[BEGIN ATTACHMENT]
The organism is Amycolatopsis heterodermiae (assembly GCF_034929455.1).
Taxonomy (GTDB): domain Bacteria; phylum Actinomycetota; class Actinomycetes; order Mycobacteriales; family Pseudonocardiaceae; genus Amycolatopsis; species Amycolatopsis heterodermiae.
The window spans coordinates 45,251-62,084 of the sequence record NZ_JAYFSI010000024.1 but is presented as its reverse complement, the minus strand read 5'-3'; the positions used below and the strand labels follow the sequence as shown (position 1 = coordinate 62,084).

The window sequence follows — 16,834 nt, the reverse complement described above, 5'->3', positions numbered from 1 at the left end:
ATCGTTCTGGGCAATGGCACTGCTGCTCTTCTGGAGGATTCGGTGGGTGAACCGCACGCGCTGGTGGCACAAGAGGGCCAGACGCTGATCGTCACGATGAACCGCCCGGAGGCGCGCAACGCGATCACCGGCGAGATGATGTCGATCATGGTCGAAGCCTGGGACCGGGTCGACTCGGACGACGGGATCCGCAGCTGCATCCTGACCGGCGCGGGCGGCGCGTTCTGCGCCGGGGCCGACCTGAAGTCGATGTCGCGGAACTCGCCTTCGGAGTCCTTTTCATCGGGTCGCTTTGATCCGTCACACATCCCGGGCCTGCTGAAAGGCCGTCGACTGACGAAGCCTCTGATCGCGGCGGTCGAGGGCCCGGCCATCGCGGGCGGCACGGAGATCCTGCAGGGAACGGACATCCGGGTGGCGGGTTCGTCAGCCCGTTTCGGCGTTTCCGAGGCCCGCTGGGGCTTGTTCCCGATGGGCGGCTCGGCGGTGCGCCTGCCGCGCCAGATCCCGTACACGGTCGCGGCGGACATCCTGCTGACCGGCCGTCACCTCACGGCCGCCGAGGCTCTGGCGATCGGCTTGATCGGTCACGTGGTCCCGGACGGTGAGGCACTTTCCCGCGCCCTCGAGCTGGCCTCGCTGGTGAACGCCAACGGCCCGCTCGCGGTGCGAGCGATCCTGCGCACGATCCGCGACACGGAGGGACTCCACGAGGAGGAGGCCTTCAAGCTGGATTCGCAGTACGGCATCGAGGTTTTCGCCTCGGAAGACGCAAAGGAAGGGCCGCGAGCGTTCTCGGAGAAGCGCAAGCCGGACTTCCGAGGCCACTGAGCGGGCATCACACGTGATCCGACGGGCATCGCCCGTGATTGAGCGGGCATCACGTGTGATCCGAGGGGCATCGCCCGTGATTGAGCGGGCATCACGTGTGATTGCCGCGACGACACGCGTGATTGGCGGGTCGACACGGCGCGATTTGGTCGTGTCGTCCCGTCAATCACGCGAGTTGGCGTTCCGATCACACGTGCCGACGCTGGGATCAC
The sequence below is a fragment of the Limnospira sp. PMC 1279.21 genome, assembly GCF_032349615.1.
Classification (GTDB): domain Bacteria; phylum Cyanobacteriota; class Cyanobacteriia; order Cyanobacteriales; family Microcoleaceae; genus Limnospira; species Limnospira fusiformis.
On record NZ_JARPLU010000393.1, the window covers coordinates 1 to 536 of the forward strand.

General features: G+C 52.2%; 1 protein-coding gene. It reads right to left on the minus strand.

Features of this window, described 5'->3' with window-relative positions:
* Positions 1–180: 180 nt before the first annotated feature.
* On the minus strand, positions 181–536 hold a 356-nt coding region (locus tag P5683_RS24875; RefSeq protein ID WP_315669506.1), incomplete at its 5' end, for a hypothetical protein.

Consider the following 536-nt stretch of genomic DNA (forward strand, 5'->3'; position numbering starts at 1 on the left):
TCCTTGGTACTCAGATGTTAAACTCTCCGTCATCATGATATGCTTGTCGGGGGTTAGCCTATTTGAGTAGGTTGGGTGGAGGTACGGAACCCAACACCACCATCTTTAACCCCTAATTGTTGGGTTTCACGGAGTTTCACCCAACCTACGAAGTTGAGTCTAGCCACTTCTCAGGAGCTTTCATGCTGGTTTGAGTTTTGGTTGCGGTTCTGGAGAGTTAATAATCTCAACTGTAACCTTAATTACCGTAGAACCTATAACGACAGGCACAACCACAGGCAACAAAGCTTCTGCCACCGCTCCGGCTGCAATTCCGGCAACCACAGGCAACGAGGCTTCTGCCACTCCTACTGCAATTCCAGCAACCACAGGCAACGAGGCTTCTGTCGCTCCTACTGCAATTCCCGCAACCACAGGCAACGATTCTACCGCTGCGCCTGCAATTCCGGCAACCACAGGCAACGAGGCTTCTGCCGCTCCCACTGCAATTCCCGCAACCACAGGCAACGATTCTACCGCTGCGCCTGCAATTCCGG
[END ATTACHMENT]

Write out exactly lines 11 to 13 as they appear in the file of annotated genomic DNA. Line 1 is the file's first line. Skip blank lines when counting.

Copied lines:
* Positions 1–180: 180 nt before the first annotated feature.
* On the minus strand, positions 181–536 hold a 356-nt coding region (locus tag P5683_RS24875; RefSeq protein ID WP_315669506.1), incomplete at its 5' end, for a hypothetical protein.

Consider the following 536-nt stretch of genomic DNA (forward strand, 5'->3'; position numbering starts at 1 on the left):